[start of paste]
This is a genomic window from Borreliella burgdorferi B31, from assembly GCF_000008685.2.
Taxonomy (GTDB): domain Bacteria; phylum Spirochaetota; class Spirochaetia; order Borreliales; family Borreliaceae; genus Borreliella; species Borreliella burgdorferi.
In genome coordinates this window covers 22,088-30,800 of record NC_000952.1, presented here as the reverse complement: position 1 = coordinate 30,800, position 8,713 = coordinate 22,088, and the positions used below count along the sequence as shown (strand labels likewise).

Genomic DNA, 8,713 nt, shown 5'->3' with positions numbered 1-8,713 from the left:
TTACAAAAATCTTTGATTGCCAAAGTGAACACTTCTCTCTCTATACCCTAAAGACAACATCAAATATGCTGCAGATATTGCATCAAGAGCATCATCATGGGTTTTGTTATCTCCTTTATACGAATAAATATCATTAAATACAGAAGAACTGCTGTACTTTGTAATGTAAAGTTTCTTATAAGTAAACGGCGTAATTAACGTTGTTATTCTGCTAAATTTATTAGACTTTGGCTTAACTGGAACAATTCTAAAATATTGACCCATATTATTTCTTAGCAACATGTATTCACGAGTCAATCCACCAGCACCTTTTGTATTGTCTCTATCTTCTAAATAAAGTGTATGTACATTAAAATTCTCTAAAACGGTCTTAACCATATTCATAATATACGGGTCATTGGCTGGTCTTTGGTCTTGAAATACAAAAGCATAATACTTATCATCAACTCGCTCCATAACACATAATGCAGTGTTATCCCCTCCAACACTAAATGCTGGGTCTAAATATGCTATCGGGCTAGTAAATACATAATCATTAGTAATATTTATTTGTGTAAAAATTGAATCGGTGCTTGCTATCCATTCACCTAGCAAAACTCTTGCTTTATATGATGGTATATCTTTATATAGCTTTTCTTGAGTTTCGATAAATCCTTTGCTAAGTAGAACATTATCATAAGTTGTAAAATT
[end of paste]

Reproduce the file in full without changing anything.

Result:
This is a genomic window from Borreliella burgdorferi B31, from assembly GCF_000008685.2.
Taxonomy (GTDB): domain Bacteria; phylum Spirochaetota; class Spirochaetia; order Borreliales; family Borreliaceae; genus Borreliella; species Borreliella burgdorferi.
In genome coordinates this window covers 22,088-30,800 of record NC_000952.1, presented here as the reverse complement: position 1 = coordinate 30,800, position 8,713 = coordinate 22,088, and the positions used below count along the sequence as shown (strand labels likewise).

Genomic DNA, 8,713 nt, shown 5'->3' with positions numbered 1-8,713 from the left:
TTACAAAAATCTTTGATTGCCAAAGTGAACACTTCTCTCTCTATACCCTAAAGACAACATCAAATATGCTGCAGATATTGCATCAAGAGCATCATCATGGGTTTTGTTATCTCCTTTATACGAATAAATATCATTAAATACAGAAGAACTGCTGTACTTTGTAATGTAAAGTTTCTTATAAGTAAACGGCGTAATTAACGTTGTTATTCTGCTAAATTTATTAGACTTTGGCTTAACTGGAACAATTCTAAAATATTGACCCATATTATTTCTTAGCAACATGTATTCACGAGTCAATCCACCAGCACCTTTTGTATTGTCTCTATCTTCTAAATAAAGTGTATGTACATTAAAATTCTCTAAAACGGTCTTAACCATATTCATAATATACGGGTCATTGGCTGGTCTTTGGTCTTGAAATACAAAAGCATAATACTTATCATCAACTCGCTCCATAACACATAATGCAGTGTTATCCCCTCCAACACTAAATGCTGGGTCTAAATATGCTATCGGGCTAGTAAATACATAATCATTAGTAATATTTATTTGTGTAAAAATTGAATCGGTGCTTGCTATCCATTCACCTAGCAAAACTCTTGCTTTATATGATGGTATATCTTTATATAGCTTTTCTTGAGTTTCGATAAATCCTTTGCTAAGTAGAACATTATCATAAGTTGTAAAATT